Apple’s Customers Just Won’t Kick The Habit


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In full disclosure, I am a big fan of Apple. I have an iPad, a MacBook Pro, several iPods of various sized, and (most recently acquired) an iPhone. I have all of these Apple products for two reasons: first, because they are cool gadgets that make my life easier. And second, because every experience I have with Apple is a positive experience. Which is why I was surprised when I read a recent Customer Management IQ article comparing Apple to a cable company.

Apple’s Customers Just Won’t Kick The Habit” posits that customer loyalty to Apple produces a purchasing desire so consistent that the brand’s revenue model can be likened to that of a subscription cable or utilities provider. This article quotes Toni Sacconaghi, the researcher who developed the Apple-as-utility provider hypothesis, as stating “We believe that rather than being a transactional company with volatile revenues, Apple is a platform company with stable, almost annuity-like revenue streams, driven by strong user lock-in.” Article author Brian Cantor explains that Apple’s customers are so loyal that they will undoubtedly continue to buy Apple products: An iPhone will be replaced by another iPhone, a MacBook with another MacBook, and so on, such that “Apple has a built-in audience that presumes it will buy the next version, the same way a cable company’s audience anticipates it will pay its monthly bill.”

I wholeheartedly agree with Cantor’s proven premise that Apple customers are extremely loyal to products that, in many categories are more expensive than that of their competitor. However, based on my own personal experience, the reason for this is the company’s mastery of the user experience—both the experience I have using Apple products, and the experience I have with the brand and every touch-point. I am not the only one who has experienced the same pleasure at the customer experience provided by Apple—the company is a proven customer service leader. Among many accolades, Apple has taken the #1 spot on the American Customer Satisfaction Index for 8 years running and was ranked highest in customer satisfaction among smartphone manufacturers by J.D. Power and Associates. Conversely, I pay my cable company every month simply because I am too lazy to switch providers, and because the service hasn’t recently been bad enough for me to look into other options in my service area.

Last week when I purchased my new iPhone, I even discovered that the company has accomplished something that I thought was impossible: making self-service enjoyable. Even though I purchased my iPhone at the AT&T store, I went to the Apple Store to buy a new case for it. While in the Apple Store, I was assisted by a very helpful sales associate who not only walked me through the process of buying an iPhone case as if it were the most important sale of the day, but even went so far as to tell me about and help me with the process of downloading and using the “Apple Store” app, which allowed me to purchase said iPhone case using a QR code reader within the app, which then charged the purchase to my iTunes account.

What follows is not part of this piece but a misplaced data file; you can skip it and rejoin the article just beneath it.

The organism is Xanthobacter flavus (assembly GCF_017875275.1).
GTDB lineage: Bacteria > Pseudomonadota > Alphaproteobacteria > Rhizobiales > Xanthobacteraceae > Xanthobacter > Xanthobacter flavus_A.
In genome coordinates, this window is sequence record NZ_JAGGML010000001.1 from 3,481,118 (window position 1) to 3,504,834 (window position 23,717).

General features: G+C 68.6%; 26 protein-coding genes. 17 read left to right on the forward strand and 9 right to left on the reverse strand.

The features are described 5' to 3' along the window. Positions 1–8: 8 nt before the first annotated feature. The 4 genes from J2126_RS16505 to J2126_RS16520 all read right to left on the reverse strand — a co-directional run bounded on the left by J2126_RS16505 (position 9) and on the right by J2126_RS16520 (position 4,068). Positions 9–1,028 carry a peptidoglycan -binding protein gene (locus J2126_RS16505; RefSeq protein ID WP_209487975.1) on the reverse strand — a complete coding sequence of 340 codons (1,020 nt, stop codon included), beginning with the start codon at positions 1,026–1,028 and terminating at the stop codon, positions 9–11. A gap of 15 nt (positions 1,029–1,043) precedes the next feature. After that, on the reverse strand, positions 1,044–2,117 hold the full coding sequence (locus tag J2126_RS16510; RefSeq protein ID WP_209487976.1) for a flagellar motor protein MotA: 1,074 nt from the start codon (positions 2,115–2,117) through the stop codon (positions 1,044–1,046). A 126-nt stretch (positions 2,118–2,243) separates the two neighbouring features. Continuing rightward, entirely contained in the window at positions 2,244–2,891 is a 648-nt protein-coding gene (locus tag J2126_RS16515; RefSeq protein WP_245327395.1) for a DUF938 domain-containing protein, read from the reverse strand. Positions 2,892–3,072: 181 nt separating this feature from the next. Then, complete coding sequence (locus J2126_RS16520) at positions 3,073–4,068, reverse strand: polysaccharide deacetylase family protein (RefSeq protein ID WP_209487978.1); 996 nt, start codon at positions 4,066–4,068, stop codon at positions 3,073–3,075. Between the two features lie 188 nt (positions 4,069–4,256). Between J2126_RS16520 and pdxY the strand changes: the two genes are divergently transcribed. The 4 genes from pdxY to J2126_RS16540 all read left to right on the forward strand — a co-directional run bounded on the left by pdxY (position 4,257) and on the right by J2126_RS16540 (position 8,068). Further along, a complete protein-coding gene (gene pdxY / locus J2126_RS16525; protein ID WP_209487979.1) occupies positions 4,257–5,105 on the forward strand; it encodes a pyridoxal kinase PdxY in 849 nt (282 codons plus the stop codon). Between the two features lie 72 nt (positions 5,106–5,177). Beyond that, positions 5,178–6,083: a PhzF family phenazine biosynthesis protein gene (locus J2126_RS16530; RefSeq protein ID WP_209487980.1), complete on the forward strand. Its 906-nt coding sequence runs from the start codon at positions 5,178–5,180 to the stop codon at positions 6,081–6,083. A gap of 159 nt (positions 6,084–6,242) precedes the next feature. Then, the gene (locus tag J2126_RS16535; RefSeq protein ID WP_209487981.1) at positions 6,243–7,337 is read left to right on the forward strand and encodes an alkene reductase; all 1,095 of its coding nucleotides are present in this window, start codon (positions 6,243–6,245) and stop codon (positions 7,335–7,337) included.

The sales associate likely spent more time assisting me through the process of first downloading the app, then attempting to make the purchase and subsequently failing at that, updating the credit card info in my iTunes account and finally completing the purchase than he would have had he just walked me to the cash register and rung me up right then and there. This was the first time that I had an interaction with a self-service tool where I actually had someone show me how to use it, and walk me through any problems I might encounter. I left the Apple Store feeling very in-the-know in regards to the new app (versus the frustration I feel when I use the self-service checkout at the grocery store and I am hard-pressed to find assistance when the interface freezes up, or won’t recognize certain pieces of produce). I wholeheartedly believe that this stellar experience is proof positive that customer service is the reason Apple’s customers just won’t kick the habit.

Republished with author's permission from original post.

Linda Dickerhoof
I am very happy to be working for VIPdesk as the company's Director of Marketing and Public Relations. I live in Arlington, VA and am one of a small few who can claim to be an almost-native of the Washington D.C. metro area–my family moved to the area when I was 5 years old, and I never left. I love living in the Nation's Capital and taking advantage of everything that the city has to offer.


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